Rational Economic Woman (or Man) and Bank of England Base Rates

Something really rather odd may be about to happen on Thursday 3rd August (or, if you are reading this after that date has happened or was expected to happen!).

 

I am writing this on 1st August and so am making myself a hostage to fortune somewhat by considering a future event which may or may not happen. The event I am referring to is the next meeting of the BofE Monetary Policy Committee and its decisions regarding the BofE base rate.

 

It is currently at 0.5% and has been since 05 March 2009…..I know.  For more than 7 years (!) we have been at what was originally described by some as an ’emergency rate’ to assist in the quick repair of our economy and a return to normality (or ‘normalcy’ if you are a fan of early 20th century American political history. A ‘Return to Normalcy’ was the campaign slogan of Warren Harding in the 1920 Presidential race).

 

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Those prospects for a ‘repair’ of the UK economy and a return to normality have, apparently, taken a turn for the worst. Whether this is because of the referendum decision on 23rd June, or whether what we are now experiencing is the ‘new normal’ are not the concerns of this particular blog piece.

 

What it is concerned with are the rumours circulating in the business press are that the MPC will cut the base rate. In some parts of the world, negative base rates have been tried –  ie it costs banks money to lodge their cash with the BofE. I would be surprised if the base rate move in the UK was of such magnitude that it went negative –  I know, It only has to drop 0.75% to become negative, which isn’t a huge reduction from +0.5%, but to go negative in the first place is of enormous psychological significance.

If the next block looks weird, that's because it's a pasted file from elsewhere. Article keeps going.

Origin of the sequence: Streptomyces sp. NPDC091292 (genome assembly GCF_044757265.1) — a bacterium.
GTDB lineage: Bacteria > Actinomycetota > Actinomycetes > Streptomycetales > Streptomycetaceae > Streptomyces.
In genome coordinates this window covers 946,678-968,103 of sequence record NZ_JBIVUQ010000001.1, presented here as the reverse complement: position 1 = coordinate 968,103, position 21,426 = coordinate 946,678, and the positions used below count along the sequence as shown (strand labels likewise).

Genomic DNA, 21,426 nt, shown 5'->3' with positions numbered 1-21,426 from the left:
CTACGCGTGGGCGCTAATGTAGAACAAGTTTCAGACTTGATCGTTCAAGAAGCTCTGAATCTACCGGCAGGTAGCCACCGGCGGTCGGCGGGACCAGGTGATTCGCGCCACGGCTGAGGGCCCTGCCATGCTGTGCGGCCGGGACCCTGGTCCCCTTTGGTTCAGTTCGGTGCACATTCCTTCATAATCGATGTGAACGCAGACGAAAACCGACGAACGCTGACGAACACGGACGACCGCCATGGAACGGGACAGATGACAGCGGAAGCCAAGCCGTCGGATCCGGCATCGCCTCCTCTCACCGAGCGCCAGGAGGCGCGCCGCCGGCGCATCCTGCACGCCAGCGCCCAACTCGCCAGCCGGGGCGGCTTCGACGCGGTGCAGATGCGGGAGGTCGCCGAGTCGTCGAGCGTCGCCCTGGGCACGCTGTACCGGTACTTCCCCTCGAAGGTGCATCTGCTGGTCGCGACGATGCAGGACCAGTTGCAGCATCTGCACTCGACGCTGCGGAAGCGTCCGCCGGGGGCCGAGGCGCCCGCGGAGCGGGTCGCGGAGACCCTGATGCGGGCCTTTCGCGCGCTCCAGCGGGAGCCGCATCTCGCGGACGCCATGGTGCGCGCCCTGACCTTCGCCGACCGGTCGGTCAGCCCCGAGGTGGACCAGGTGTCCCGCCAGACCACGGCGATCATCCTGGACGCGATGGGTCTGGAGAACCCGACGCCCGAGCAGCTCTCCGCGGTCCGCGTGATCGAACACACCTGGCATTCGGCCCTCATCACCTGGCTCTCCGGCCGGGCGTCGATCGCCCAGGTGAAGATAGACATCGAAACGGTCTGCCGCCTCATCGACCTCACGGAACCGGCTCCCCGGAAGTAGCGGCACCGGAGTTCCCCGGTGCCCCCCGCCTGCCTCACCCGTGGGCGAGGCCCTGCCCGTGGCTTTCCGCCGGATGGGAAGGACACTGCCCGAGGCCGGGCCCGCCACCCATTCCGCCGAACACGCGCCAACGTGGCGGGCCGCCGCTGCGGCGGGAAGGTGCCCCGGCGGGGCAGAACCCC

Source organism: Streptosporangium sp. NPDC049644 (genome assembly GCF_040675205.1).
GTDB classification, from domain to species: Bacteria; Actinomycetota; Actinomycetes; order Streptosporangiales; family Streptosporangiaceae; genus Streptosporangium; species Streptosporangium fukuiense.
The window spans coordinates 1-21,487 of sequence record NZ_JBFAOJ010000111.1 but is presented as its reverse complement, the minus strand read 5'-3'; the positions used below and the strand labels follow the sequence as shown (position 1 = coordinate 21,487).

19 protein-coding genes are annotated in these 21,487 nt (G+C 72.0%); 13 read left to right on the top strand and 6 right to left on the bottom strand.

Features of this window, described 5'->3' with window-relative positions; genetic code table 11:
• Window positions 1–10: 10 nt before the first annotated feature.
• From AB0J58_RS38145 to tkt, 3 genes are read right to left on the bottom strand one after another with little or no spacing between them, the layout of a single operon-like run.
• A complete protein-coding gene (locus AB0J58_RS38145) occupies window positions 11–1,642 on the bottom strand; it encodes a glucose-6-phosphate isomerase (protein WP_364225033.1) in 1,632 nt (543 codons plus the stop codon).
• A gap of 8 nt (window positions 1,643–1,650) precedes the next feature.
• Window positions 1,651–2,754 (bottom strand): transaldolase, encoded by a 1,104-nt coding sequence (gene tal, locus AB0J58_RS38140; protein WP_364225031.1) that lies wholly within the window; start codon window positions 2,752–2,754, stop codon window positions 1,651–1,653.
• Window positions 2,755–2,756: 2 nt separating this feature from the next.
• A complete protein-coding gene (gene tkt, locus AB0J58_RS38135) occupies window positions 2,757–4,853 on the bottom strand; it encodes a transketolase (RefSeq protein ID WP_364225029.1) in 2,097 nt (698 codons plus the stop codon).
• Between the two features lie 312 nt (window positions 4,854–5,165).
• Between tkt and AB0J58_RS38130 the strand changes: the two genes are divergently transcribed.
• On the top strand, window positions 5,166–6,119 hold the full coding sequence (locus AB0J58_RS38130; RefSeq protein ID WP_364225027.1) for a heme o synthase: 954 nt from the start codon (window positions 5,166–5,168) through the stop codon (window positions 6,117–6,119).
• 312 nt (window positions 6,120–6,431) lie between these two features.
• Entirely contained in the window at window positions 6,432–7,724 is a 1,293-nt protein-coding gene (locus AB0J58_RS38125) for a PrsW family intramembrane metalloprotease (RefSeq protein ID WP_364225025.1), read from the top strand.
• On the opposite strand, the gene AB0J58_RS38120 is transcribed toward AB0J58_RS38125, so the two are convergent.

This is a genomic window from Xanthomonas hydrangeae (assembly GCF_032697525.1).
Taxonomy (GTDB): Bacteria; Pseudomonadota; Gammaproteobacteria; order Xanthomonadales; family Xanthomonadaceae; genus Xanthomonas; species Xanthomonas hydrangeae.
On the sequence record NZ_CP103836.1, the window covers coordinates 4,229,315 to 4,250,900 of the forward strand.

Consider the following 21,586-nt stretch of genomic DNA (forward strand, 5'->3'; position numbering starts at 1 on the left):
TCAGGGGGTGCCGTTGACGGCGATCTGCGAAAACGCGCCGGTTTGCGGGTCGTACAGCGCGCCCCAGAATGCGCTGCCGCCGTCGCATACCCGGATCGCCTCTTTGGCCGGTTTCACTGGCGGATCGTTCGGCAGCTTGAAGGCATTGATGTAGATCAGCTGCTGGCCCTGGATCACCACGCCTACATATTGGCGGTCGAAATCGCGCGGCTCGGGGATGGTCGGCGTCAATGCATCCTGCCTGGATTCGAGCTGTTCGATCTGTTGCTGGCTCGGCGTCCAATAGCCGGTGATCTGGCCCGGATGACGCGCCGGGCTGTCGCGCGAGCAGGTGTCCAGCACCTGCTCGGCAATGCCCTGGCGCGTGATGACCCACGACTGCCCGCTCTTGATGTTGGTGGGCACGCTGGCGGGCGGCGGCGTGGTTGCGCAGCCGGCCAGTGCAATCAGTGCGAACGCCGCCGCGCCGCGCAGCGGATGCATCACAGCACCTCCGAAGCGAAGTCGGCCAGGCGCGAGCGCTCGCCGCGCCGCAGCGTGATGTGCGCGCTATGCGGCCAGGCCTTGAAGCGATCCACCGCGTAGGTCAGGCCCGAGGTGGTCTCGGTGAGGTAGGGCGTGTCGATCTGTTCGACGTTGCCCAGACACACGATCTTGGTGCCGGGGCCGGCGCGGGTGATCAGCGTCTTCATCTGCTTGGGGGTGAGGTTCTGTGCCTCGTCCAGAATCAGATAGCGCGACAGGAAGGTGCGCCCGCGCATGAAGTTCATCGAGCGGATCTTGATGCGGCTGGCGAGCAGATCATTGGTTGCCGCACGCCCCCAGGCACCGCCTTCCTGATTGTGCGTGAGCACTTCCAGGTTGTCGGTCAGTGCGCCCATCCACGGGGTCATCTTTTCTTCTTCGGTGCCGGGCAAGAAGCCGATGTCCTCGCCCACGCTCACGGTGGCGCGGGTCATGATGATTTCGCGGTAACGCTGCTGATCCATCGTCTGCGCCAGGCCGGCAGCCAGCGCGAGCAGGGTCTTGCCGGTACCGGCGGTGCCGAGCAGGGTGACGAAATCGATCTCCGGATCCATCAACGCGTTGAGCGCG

Let us assume that the base rate does fall, but that the BofE still wants to retain some semblance of ‘wriggle room’ for the future. In which case, it will reduce to 0.25%. The theoretically pure explanation of such a move is that it lowers the cost of borrowing which will have the effect of making finance (principally debt) to investors and consumers cheaper. Cheaper costs of funds mean that more investment projects become financially viable than was the case and / or make it less costly to borrow to fund purchase for consumers. So goes the logic.

 

Whilst this makes perfectly logical sense it only does so because it rests on a huge assumption: that businesses and consumers alike (i.e. people) operate as coolly rational calculators. Hence any fall in the cost of funds, no matter how slight, will lead to several (or possibly a whole raft) of economic decisions regarding, say, investment in productive capacity (which is really just another way of saying buying kit and equipment) by a business now making ‘economic sense’. Similarly, with consumers, a fall in interest rates makes saving less attractive and consumption (if debt financed) cheaper. So they (i.e. you and me) go out and spend and the economy receives, potentially, something of a shot in the arm.

 

So goes the theory.

 

Whilst there may be some mileage in this view of investment and consumption behaviour, do we really think that lowering the cost of £100 of debt by some 25p per annum is really going to have a hugely beneficial impact on the economy? Might it, in fact, have the opposite effect? Might we all regard any rate cut as a sign that the economic prospects for the UK are worse –  and if so, perhaps now is not the time to be taking on more debt to fund either investment or consumption?

 

Time will tell…..

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